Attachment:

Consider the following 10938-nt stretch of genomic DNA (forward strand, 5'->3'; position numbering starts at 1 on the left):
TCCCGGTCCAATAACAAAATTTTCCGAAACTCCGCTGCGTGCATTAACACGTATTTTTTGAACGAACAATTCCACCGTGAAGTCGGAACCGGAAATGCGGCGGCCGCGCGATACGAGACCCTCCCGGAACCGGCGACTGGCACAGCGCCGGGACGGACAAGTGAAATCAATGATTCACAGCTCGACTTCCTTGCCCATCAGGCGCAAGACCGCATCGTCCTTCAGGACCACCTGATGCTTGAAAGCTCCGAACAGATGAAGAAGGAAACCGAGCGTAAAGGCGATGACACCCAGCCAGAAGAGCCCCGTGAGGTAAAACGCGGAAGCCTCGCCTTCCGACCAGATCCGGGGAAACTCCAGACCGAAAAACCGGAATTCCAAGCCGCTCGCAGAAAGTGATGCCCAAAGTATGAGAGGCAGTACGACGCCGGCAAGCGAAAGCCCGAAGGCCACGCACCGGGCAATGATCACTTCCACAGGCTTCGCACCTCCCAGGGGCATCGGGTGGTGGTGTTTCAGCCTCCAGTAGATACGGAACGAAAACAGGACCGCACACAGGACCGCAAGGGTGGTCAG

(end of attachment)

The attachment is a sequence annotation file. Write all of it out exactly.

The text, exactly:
Consider the following 10938-nt stretch of genomic DNA (forward strand, 5'->3'; position numbering starts at 1 on the left):
TCCCGGTCCAATAACAAAATTTTCCGAAACTCCGCTGCGTGCATTAACACGTATTTTTTGAACGAACAATTCCACCGTGAAGTCGGAACCGGAAATGCGGCGGCCGCGCGATACGAGACCCTCCCGGAACCGGCGACTGGCACAGCGCCGGGACGGACAAGTGAAATCAATGATTCACAGCTCGACTTCCTTGCCCATCAGGCGCAAGACCGCATCGTCCTTCAGGACCACCTGATGCTTGAAAGCTCCGAACAGATGAAGAAGGAAACCGAGCGTAAAGGCGATGACACCCAGCCAGAAGAGCCCCGTGAGGTAAAACGCGGAAGCCTCGCCTTCCGACCAGATCCGGGGAAACTCCAGACCGAAAAACCGGAATTCCAAGCCGCTCGCAGAAAGTGATGCCCAAAGTATGAGAGGCAGTACGACGCCGGCAAGCGAAAGCCCGAAGGCCACGCACCGGGCAATGATCACTTCCACAGGCTTCGCACCTCCCAGGGGCATCGGGTGGTGGTGTTTCAGCCTCCAGTAGATACGGAACGAAAACAGGACCGCACACAGGACCGCAAGGGTGGTCAG